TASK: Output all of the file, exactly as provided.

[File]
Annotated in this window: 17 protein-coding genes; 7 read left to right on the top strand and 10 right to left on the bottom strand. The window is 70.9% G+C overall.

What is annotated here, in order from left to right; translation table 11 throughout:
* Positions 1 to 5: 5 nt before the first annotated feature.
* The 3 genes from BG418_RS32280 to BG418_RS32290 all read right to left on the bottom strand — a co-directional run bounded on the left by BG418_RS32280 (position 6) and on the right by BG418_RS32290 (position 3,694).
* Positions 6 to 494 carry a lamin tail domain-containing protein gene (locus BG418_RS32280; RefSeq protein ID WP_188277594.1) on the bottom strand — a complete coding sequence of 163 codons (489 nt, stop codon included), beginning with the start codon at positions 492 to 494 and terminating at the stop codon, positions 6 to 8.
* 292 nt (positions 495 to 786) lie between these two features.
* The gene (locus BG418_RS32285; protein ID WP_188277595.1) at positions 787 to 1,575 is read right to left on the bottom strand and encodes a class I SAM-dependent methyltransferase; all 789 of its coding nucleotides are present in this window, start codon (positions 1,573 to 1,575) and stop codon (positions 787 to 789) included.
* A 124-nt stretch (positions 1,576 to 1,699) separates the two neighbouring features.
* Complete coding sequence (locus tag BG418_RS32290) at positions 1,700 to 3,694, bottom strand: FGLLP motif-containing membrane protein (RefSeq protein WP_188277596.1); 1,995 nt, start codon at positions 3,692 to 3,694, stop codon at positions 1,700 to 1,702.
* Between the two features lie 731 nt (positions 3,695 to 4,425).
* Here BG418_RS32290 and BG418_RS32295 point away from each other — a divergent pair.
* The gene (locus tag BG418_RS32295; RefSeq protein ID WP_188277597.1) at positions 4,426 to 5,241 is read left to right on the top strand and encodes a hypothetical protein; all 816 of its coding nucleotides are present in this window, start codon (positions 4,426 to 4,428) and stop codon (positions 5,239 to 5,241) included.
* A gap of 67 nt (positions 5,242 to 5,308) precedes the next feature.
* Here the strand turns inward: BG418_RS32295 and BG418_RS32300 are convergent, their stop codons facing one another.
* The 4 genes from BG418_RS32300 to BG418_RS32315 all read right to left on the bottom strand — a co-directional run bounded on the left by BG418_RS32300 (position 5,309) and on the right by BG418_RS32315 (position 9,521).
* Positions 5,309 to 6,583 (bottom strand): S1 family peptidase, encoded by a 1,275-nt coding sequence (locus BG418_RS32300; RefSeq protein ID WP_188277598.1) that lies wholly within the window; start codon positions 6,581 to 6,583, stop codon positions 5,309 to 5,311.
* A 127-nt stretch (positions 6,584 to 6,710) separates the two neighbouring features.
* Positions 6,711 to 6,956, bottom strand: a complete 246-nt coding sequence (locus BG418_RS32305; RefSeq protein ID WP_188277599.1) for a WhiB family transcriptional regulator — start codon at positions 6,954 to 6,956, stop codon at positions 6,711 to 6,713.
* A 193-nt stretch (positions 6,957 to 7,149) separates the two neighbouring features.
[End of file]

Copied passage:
Annotated in this window: 17 protein-coding genes; 7 read left to right on the top strand and 10 right to left on the bottom strand. The window is 70.9% G+C overall.

What is annotated here, in order from left to right; translation table 11 throughout:
* Positions 1 to 5: 5 nt before the first annotated feature.
* The 3 genes from BG418_RS32280 to BG418_RS32290 all read right to left on the bottom strand — a co-directional run bounded on the left by BG418_RS32280 (position 6) and on the right by BG418_RS32290 (position 3,694).
* Positions 6 to 494 carry a lamin tail domain-containing protein gene (locus BG418_RS32280; RefSeq protein ID WP_188277594.1) on the bottom strand — a complete coding sequence of 163 codons (489 nt, stop codon included), beginning with the start codon at positions 492 to 494 and terminating at the stop codon, positions 6 to 8.
* 292 nt (positions 495 to 786) lie between these two features.
* The gene (locus BG418_RS32285; protein ID WP_188277595.1) at positions 787 to 1,575 is read right to left on the bottom strand and encodes a class I SAM-dependent methyltransferase; all 789 of its coding nucleotides are present in this window, start codon (positions 1,573 to 1,575) and stop codon (positions 787 to 789) included.
* A 124-nt stretch (positions 1,576 to 1,699) separates the two neighbouring features.
* Complete coding sequence (locus tag BG418_RS32290) at positions 1,700 to 3,694, bottom strand: FGLLP motif-containing membrane protein (RefSeq protein WP_188277596.1); 1,995 nt, start codon at positions 3,692 to 3,694, stop codon at positions 1,700 to 1,702.
* Between the two features lie 731 nt (positions 3,695 to 4,425).
* Here BG418_RS32290 and BG418_RS32295 point away from each other — a divergent pair.
* The gene (locus tag BG418_RS32295; RefSeq protein ID WP_188277597.1) at positions 4,426 to 5,241 is read left to right on the top strand and encodes a hypothetical protein; all 816 of its coding nucleotides are present in this window, start codon (positions 4,426 to 4,428) and stop codon (positions 5,239 to 5,241) included.
* A gap of 67 nt (positions 5,242 to 5,308) precedes the next feature.
* Here the strand turns inward: BG418_RS32295 and BG418_RS32300 are convergent, their stop codons facing one another.
* The 4 genes from BG418_RS32300 to BG418_RS32315 all read right to left on the bottom strand — a co-directional run bounded on the left by BG418_RS32300 (position 5,309) and on the right by BG418_RS32315 (position 9,521).
* Positions 5,309 to 6,583 (bottom strand): S1 family peptidase, encoded by a 1,275-nt coding sequence (locus BG418_RS32300; RefSeq protein ID WP_188277598.1) that lies wholly within the window; start codon positions 6,581 to 6,583, stop codon positions 5,309 to 5,311.
* A 127-nt stretch (positions 6,584 to 6,710) separates the two neighbouring features.
* Positions 6,711 to 6,956, bottom strand: a complete 246-nt coding sequence (locus BG418_RS32305; RefSeq protein ID WP_188277599.1) for a WhiB family transcriptional regulator — start codon at positions 6,954 to 6,956, stop codon at positions 6,711 to 6,713.
* A 193-nt stretch (positions 6,957 to 7,149) separates the two neighbouring features.